Diabetology deals with disorders of the sugar homeostasis and the prevention, treatment and complications of diabetes. In the case of diabetes, we distinguish between prediabetes (a condition before diabetes where the blood sugar level is higher than normal), gestational diabetes, type 1, and type 2 diabetes.
What is the difference between type 1 and type 2 diabetes?
Type 1 diabetes is an autoimmune disease in which the immune system attacks the insulin-producing cells of the pancreas. The death of insulin-producing cells leads to a lack of insulin, which results in the overturn of blood sugar levels in the body. The disease is incurable but can be controlled with appropriate treatment (insulin supplementary injection, insulin pump).
Insulin is a hormone produced by beta cells in the islets of Langerhans in the pancreas, which helps the incorporation of sugar into the cells.
In case of type 2 diabetes, the insulin produced by the body cannot adequately control the blood sugar lowering effect, i.e. there is insulin resistance. The malfunction of insulin receptors causes insulin resistance. Type 2 diabetes can be suppressed with regular monitoring of blood sugar levels, supplemented with a balanced, healthy diet, proper exercise, and in some cases, medication.
What happens during a diabetologic examination?
During the diabetologic examination, the diabetologist interrogates the patient in detail about their lifestyle, diet, and eating habits. They suggest further tests based on medical history and lifestyle. Following the physical examination, treatment options will be discussed.
Oral glucose tolerance test
The oral glucose tolerance test (OGTT) is a laboratory test used to detect gestational diabetes, diabetes that has not yet caused complaints, and a condition that precedes it (decreased glucose tolerance), and to assess carbohydrate metabolism.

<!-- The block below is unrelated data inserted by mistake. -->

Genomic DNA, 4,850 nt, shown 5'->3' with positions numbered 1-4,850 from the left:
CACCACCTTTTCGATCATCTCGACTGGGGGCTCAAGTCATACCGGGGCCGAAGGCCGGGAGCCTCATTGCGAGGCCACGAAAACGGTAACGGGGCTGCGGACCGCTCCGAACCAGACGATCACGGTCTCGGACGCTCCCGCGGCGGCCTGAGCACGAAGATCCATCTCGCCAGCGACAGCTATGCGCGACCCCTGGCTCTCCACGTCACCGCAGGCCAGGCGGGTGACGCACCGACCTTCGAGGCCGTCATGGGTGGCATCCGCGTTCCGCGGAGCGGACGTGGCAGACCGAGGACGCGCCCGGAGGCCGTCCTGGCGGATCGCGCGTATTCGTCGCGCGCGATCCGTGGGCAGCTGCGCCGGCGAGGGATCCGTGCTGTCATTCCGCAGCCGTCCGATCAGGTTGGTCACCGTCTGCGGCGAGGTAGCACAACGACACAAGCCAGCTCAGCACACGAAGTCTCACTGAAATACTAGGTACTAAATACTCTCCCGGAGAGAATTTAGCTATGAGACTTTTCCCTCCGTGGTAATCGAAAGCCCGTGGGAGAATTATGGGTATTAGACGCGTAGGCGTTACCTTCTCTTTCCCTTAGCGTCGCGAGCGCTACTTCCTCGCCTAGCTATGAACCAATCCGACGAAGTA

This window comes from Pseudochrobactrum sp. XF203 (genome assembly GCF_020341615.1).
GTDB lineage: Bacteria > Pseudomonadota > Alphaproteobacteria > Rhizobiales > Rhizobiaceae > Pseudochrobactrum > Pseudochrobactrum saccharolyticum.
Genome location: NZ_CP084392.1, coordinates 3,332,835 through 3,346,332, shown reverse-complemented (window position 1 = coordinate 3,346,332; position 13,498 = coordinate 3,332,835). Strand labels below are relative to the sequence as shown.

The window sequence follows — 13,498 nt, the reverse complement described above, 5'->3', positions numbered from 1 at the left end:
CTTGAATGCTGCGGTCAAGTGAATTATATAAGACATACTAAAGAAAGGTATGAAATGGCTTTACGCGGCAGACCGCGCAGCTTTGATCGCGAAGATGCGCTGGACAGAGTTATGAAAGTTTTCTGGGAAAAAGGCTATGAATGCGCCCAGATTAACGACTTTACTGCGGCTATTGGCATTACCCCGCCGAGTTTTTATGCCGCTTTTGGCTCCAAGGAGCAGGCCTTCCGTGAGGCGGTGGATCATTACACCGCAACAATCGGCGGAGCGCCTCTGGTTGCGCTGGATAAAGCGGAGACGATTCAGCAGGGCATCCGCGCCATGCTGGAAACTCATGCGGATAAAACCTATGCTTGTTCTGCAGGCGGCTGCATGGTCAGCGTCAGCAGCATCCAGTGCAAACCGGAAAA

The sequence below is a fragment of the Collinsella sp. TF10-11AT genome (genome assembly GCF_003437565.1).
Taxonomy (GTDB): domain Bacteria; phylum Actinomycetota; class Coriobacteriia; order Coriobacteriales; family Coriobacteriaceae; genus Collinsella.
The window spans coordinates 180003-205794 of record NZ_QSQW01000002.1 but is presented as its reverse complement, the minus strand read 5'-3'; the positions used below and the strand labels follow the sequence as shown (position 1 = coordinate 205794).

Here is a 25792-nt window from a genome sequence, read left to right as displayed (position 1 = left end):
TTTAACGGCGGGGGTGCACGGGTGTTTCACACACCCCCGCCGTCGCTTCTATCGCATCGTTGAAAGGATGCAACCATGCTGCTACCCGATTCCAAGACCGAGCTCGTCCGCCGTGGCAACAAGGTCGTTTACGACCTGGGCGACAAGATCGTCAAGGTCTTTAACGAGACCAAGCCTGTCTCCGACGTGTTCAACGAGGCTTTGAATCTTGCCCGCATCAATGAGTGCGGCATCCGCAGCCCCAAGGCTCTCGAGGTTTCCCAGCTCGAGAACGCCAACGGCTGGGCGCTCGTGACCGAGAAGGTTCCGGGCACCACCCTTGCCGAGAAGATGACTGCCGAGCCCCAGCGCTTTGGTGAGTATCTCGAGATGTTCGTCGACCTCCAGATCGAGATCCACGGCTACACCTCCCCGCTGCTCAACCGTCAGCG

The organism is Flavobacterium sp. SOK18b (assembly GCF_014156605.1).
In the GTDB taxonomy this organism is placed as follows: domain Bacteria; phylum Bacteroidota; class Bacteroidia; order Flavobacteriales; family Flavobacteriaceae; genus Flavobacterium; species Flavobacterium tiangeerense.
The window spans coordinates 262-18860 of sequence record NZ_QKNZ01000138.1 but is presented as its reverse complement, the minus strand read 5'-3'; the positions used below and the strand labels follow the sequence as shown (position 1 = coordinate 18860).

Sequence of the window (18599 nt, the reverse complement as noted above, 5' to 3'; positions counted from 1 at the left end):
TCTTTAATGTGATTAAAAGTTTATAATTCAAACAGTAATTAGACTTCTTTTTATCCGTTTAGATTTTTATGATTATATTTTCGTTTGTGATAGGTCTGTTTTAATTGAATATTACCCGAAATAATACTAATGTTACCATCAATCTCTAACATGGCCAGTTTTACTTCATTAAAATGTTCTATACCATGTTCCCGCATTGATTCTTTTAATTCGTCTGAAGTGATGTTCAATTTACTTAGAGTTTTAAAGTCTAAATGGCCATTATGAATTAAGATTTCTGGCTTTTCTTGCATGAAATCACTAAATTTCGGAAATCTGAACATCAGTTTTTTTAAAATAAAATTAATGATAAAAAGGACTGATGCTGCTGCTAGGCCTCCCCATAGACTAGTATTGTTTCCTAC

OGTT should not be performed with people who have diabetes if a fasting or postprandial blood glucose value can be used to diagnose diabetes.
A balanced meal of at least 150g of carbohydrates per day is recommended before OGTT.
The test is performed in the morning on an empty stomach with two samples. First, fasting blood is taken, followed by a blood sugar check. If the measured value is below 7.00 mmol/l, the test can be performed, at which point the patient should consume a sweet solution containing 75g of glucose. Then, a second blood sample is taken after 120 minutes, from which the glucose tolerance can be determined after the blood sugar level test.
Amylum tolerance test
The amylum (starch) tolerance test (ATT) tests the function of the pancreas when starch (amylum) is delivered to the body.
The test is performed on 2 consecutive days. On the first day, 5 blood samples are taken, the first on empty stomach, followed by the consumption of a solution containing 75 grams of glucose, and then after 30, 60, 90, and 120 minutes, another blood sample is taken to monitor the development of blood sugar levels.
On the second day, 4 samples are taken: the first is also on empty stomach, followed by 3 additional blood samples half an hour apart. After the empty stomach sampling, the patient should consume a solution containing 75 grams of wheat starch. Half-hourly blood sampling monitors the change in blood sugar levels, as amylase enzyme is needed for the breakdown starch, and successful breakdown involves an increase in blood sugar levels.
In what cases should you consult a diabetologist?
- In case of suspected diabetes: visual disturbances, constant thirst, weight loss, frequent urination, recurrent fungal infections, fatigue
- Already developed diabetes
- For screening purposes over 45 years of age
- For screening purposes, persons under 45 years of age:
- with a body mass index above 25
- those with high blood pressure and high blood lipid levels